I am Charlene Teters, the Academic Dean of the college at the Institute of American Indian Arts. I am a citizen of the Spokane Nation and well known for my work as an artist, writer, educator, and activist.
I earned an Associate of Fine Arts from IAIA in 1986, a Bachelor of Fine Arts from the College of Santa Fe in 1988, and a Master of Fine Arts from the University of Illinois Urbana-Champaign (UIHC) in 1994. In addition, I was awarded an honorary Doctorate of Fine Arts from Mitchell College, New London, CT.
Major Professional Activities
After establishing the Racial Justice Office at the National Congress of American Indians, I returned to IAIA in 1992 as Director of Alumni Relations and Student Retention—and later was appointed as a full-time faculty member in the Studio Arts Department. I was promoted to the rank of Associate Professor in 2013. Additionally, I served as a Visiting Lecturer in the Art Department at the Ohio State University and received a two-year appointment as the Hugh O. LaBounty Endowed Chair at the California Polytechnic State University in Pomona, CA. In 2000, I was appointed as the Interim Dean of the Academic Division during IAIA’s transition and move from the College of Santa Fe campus to our new campus.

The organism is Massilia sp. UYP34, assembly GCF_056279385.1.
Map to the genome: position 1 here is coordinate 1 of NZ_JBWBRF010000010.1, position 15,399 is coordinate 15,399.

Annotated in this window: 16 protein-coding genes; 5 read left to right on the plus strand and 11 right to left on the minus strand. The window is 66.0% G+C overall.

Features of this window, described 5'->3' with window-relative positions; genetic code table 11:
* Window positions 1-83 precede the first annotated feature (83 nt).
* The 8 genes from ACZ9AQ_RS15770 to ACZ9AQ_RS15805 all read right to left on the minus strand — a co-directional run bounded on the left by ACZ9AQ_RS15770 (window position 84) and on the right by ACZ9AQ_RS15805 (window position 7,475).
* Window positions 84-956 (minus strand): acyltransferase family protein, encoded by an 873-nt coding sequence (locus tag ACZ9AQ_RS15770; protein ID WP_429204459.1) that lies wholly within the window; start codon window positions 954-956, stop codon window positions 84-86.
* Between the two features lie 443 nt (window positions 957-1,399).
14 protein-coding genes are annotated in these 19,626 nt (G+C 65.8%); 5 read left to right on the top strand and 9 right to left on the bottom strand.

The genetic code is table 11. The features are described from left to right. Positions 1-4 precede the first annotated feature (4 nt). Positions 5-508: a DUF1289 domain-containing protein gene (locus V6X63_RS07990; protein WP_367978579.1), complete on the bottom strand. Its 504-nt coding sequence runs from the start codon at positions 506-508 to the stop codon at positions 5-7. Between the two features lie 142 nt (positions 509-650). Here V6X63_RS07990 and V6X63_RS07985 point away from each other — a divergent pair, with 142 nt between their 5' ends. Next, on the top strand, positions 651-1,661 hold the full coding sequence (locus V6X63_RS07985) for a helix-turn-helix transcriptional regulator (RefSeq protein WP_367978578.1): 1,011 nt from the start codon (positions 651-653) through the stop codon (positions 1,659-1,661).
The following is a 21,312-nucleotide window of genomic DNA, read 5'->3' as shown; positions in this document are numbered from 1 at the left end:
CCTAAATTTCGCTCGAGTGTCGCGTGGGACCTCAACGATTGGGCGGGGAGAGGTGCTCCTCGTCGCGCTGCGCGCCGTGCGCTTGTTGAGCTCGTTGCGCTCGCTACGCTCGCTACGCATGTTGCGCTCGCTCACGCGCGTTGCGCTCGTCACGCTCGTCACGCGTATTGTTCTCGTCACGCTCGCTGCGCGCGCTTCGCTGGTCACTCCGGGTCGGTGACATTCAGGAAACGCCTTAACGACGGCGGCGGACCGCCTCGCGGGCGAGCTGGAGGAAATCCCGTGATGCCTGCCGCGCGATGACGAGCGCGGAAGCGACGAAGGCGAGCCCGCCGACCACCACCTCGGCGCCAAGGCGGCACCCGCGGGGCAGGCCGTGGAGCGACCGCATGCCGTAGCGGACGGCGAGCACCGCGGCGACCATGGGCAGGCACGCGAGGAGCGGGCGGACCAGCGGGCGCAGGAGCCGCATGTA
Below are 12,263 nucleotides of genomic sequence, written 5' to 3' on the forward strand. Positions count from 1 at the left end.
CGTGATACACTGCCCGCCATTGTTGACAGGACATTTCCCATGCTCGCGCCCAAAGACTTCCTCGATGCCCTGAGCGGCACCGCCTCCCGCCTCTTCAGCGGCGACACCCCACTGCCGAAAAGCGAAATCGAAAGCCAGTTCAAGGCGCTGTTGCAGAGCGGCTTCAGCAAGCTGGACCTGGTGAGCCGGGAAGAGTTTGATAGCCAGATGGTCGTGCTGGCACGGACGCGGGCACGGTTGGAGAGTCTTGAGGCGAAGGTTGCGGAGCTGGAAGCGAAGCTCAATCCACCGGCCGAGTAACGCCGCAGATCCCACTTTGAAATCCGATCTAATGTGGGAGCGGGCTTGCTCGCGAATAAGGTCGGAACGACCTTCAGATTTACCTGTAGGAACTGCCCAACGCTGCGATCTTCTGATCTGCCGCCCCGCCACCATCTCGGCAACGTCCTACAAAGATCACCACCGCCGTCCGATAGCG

During my professional career, I have exhibited internationally and maintained an active presence lecturing and delivering keynote speeches and commencement addresses across the United States. I first gained national prominence as a graduate student at the University of Illinois Urbana-Champaign where I led protests against the degrading depictions of American Indian caricatures used as sport team’s mascots and was the subject of the award-winning documentary In Whose Honor by Jay Rosenstein. In 1997, Peter Jennings, ABC World News Tonight anchor, honored me as “Person of the Week”—and in 2002, I received a New Mexico Governor’s Award for Excellence in the Arts.